“Guardians Of The Galaxy Vol. 2" Is An Entertaining Yet Emotional Mess
Back in 2014, Marvel Studios demonstrated how truly loyal its brand is with fans going out in droves to see a film about a group of mismatched antiheroes in space that includes a raccoon and a talking tree. Guardians Of The Galaxy was a success although its sequel left me unsure about how it would fare. While far from a disappointment, it still is plagued with tropes present in the Marvel Cinematic Universe.
Guardians Of The Galaxy Vol. 2 follows the gang from the first film: Star Lord (Chris Pratt), Gamora (Zoe Saldana), Drax (Dave Bautista), Rocket Raccoon (Bradley Cooper), and Baby Groot (Vin Diesel), on the run in the galaxy once more as they steal a few prized artifacts from Ayesha (Elizabeth Debicki), the leader of the Sovereign race. After a space raid, they crash down on a mysterious planet and cross paths with Star Lord’s long lost father, Ego (Kurt Russell).
Much like in the last film, the chemistry between the main cast is present. While they often engage in witty bickering, their dynamic is given a lot more pathos this time around. Mainly because of how it focuses on the fact that they are lone outcasts who are each other’s family. To me, it demonstrates the theme of family better than The Fate Of The Furious because they don’t need to repeat the word “family” over and over like a broken record to tell us that the film is about family.
But one area in which this film improves upon its predecessor is how some of the secondary characters from the last film are fleshed out more. For instance, we get a better insight into the conflict between Gamora and her villainous half-sister Nebula (Karen Gillan) as well as the dynamic between Star-Lord and the alien Ravager Yondu (Michael Rooker), his father figure. Both storylines help carry out the film’s theme involving family.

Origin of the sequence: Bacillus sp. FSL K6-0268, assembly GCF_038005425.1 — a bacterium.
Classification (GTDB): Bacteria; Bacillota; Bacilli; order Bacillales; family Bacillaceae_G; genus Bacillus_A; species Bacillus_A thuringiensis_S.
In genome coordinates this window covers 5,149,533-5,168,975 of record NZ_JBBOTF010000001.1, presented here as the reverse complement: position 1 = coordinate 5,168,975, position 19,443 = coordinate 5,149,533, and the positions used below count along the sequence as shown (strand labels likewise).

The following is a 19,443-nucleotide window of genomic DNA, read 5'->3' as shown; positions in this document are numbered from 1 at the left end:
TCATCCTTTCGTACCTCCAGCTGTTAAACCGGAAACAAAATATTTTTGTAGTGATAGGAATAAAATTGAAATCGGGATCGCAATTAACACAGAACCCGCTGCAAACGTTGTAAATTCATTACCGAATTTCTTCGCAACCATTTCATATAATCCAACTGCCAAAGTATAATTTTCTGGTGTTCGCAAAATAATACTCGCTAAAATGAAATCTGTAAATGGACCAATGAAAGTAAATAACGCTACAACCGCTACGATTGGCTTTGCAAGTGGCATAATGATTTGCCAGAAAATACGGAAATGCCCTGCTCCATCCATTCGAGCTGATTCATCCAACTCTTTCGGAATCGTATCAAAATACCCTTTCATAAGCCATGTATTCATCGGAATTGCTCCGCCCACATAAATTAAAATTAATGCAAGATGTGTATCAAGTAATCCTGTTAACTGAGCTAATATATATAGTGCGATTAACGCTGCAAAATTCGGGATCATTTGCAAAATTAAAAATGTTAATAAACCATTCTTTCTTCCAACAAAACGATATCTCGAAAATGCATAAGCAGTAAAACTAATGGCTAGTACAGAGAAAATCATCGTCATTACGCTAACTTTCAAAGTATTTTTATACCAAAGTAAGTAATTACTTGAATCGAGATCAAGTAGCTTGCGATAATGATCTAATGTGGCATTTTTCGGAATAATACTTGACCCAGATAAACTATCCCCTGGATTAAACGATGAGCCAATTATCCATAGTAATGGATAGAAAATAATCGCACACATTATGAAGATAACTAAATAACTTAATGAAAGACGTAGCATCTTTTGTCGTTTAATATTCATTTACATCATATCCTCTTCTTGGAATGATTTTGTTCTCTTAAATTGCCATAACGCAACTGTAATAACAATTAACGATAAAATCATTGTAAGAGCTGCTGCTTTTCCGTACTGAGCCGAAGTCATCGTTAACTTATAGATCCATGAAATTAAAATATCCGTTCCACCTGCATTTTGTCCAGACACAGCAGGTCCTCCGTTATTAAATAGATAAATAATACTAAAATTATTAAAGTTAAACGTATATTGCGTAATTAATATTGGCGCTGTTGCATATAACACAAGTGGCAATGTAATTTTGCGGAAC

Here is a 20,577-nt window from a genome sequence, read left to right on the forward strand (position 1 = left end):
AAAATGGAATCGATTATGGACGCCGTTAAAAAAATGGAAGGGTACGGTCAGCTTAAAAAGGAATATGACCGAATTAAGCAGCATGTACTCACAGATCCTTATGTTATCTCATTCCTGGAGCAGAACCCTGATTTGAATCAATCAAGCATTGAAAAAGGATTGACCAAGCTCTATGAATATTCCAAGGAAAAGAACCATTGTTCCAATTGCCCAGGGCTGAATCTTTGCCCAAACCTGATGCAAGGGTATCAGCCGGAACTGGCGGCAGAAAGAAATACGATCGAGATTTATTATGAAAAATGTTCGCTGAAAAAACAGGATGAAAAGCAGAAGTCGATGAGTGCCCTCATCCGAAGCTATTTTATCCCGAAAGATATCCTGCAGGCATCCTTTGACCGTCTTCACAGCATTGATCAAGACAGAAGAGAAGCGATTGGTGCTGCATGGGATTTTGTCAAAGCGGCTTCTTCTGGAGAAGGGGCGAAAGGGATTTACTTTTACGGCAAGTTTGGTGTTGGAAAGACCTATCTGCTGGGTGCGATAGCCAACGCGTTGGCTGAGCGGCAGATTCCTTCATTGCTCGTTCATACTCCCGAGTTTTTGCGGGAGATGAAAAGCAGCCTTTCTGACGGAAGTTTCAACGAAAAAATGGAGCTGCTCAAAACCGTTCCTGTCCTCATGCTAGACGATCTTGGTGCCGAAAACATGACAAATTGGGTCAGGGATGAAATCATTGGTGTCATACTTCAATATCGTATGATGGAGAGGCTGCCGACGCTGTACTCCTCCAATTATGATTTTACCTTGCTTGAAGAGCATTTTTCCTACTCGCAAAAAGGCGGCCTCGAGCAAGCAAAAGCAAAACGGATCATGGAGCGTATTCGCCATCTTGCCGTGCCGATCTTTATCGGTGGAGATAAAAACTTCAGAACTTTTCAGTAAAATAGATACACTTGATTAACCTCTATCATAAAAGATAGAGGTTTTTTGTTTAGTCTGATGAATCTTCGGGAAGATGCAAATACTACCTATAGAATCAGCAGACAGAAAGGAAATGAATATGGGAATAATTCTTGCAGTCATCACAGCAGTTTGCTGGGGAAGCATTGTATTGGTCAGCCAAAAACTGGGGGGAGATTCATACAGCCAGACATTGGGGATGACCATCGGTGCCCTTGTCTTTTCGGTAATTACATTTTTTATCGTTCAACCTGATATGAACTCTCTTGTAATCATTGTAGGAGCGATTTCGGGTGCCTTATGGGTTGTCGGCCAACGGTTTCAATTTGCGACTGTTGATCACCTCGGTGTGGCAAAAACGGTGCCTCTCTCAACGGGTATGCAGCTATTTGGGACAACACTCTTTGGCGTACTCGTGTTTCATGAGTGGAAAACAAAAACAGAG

As for where the film falters, it does start to lose momentum in the second act where there is not much action. I don’t just mean “fight ‘em up” action but not much really happens. Everything kind of slows down. Also, I found Elizabeth Debicki to be rather wasted. She does do a fine job with what she is given but she is barely given anything to do.
Without going into any major spoilers, there is another villain revealed. Said villain helps solve the issues the Marvel Cinematic Universe has with its poorly developed villains that aren’t named Loki (Malekith in Thor: The Dark World, Yellowjacket in Ant-Man, etc..) because it has more charisma to hold our attention, but not by a whole lot with its cliched motivations.
Going back to positives, the soundtrack is pretty eclectic and of course a delight. The soundtrack is a key aspect as to what made the first film so enjoyable and distinctive from other MCU films while the soundtrack also served as Star-Lord’s connection to his life back on Earth. Even when the various classic songs (“Mr. Blue Sky” from ELO, “Fox On The Run” from Sweet, “The Chain” from Fleetwood Mac, etc..) were in danger of overshadowing the storyline a la Suicide Squad, it always knew when to hold back.
Despite both its villainous and pacing flaws, Guardians Of The Galaxy Vol. 2 still packs the same entertaining punch as its predecessor only with a lot more heart as well. Even if it’s not perfect, it is still a great way to start the summer movie season and is worth the price of admission.